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Hartman: Wilf family is doing all it can to win a title for Vikings

Minneapolis Star Tribune logo Minneapolis Star Tribune 5/18/2019 By Sid Hartman, Star Tribune
a group of people standing on top of a grass covered field: Vikings owner Zygi Wilf left a December game at U.S. Bank Stadium applauding, but last season didn’t always go that well. © Star Tribune/Star Tribune/CARLOS GONZALEZ/Star Tribune/TNS Vikings owner Zygi Wilf left a December game at U.S. Bank Stadium applauding, but last season didn’t always go that well.

May 18--When the Wilf family decided to extend the contracts of both coach Mike Zimmer and GM Rick Spielman this offseason, it did so with good reason even after the Vikings had a disappointing 2018 season, one that started with Super?Bowl aspirations and ended with the club missing the postseason.

Since Zimmer and Spielman teamed up in 2014, the Vikings have posted the third-best winning percentage in the NFC and easily the best in the NFC North at .594 (47-32-1).

But there is no question those contract extensions came with a caveat that this team had to make some big changes heading into 2019 after the Wilfs invested $477 million in U.S. Bank Stadium and at least $90 million in the TCO Performance Center in Eagan.

On top of that, the Vikings had the third-highest payroll in football in 2018, and they are currently carrying the fifth-highest payroll in the league for 2019 at $190.6 million.

Disappointment led to action

Vikings co-owner Mark Wilf said that when the Vikings lost their final regular-season game to the Bears, thus missing the playoffs, the ownership group knew major changes had to happen. But he said it also felt like the Vikings had the right people in place to make those changes.

“Well, it was a disappointing season,” Wilf, also the team president, said last week. “We didn’t like the way it ended and it was a bitter taste in all of our months and we got right to work the day after that game. Coach Zimmer, Rick Spielman, the whole organization has had a plan, and we’re executing it and we like the changes, so far.”

Wilf said that for a team with such a solid core group of players, this offseason has seen a tremendous amount of change.

“We had a real busy offseason, did a lot in both free agency and the draft, and I think we’re set up well for the months ahead and the season ahead,” Wilf said. “We’re in a good direction. We like our team, busy with practices and the next phase of OTAs are next week. It’s the next step in the process.”

Wilf said he was excited by the group of rookie talent Spielman and his staff were able to acquire in the draft. He noted that the team went from starting the draft with only six selections to ending up with 12.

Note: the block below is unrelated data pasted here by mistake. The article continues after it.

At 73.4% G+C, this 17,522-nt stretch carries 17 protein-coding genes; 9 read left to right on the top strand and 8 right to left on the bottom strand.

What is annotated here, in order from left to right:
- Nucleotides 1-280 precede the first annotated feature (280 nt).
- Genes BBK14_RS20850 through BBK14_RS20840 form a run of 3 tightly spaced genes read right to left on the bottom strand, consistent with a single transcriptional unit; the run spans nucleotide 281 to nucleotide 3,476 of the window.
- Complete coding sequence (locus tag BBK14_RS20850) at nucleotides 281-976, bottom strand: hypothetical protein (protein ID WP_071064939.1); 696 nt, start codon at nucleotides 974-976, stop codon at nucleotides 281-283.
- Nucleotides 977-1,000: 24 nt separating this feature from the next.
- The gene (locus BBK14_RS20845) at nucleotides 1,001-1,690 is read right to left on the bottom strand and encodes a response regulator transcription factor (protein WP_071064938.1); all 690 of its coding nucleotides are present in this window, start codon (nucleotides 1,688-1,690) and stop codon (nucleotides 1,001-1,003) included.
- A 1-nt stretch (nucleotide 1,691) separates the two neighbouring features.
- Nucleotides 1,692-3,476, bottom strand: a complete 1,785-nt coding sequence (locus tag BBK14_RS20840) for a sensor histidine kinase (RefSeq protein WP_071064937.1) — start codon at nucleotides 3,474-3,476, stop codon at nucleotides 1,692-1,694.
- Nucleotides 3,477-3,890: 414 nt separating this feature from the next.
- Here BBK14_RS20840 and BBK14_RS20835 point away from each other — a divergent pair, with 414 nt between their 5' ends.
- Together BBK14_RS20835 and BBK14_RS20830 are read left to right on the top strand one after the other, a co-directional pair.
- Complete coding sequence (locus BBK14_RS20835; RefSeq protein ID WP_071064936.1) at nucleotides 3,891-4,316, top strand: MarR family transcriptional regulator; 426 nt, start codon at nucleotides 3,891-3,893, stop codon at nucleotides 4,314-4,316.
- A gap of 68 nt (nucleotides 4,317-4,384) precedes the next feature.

“The draft, very pleased with it. We got 12 good players in the draft,” Wilf said. “As always, we were very active in the free-agency part after the draft, so on all fronts we shored up a lot of areas that needed improvement and we have some really good people, good athletes, that we brought in.”

High expectations for 2019

There is no doubt the Wilfs and the Vikings front office were both pleased with some aspects of Kirk Cousins’ performance in 2018 but also know the only way for him to earn his contract -- which will pay him $29 million in 2019, the second-highest total in the NFL behind only Detroit’s Matthew Stafford -- is a playoff run.

“I think a year under his belt here in Minnesota and his familiarity with everything is going to bode well,” Mark Wilf said. “He’s doing great. We expect a lot out of him as well as our whole team.”

What are his expectations as the team gets ready to start OTAs? “We expect a lot better season, and we’re working hard every day,” Wilf said. “I know our coaches, and staff, and players are working hard and getting ready for the season.”

Coyle on MIAC, St. Thomas

When current Gophers athletic director Mark Coyle was named the AD at Boise State in 2011, the school was in the process of trying to figure out what conference its football program would play in while also trying to determine what the move of the football program meant for their remaining sports and student-athletes.

Coyle said that his experience at that time was similar to what St.?Thomas AD Phil Esten is going through right now as the MIAC considers kicking the Tommies out of the conference because of their continued dominance in several sports.

Coyle also happens to know Esten from when they worked together briefly for the Gophers in 2004 and from Esten’s time as the deputy director of athletics and chief operating officer for Penn State.

“What I can relate to is my first year at Boise State, back in 2012, that’s when Boise State was looking at joining the Big East in football,” Coyle recalled. “We were in the Mountain West in all of our other sports, but the Mountain West said we couldn’t stay there and be a football member. I think I went to league meetings with the Big West, the Big East, the Mountain West, the Western Athletic Conference and the Big Sky Conference. I think I had conversations with all of those conferences trying to find a home for our Olympic sports.

“I know those aren’t easy conversations, and I know Phil will do a phenomenal job leading St. Thomas through some of the challenges they’re going through with respect to their conference affiliation.”

Sid Hartman can be heard on WCCO AM-830 at 8:40 a.m. Monday and Friday, 2 p.m. Friday and 10:30 a.m. Sunday. •


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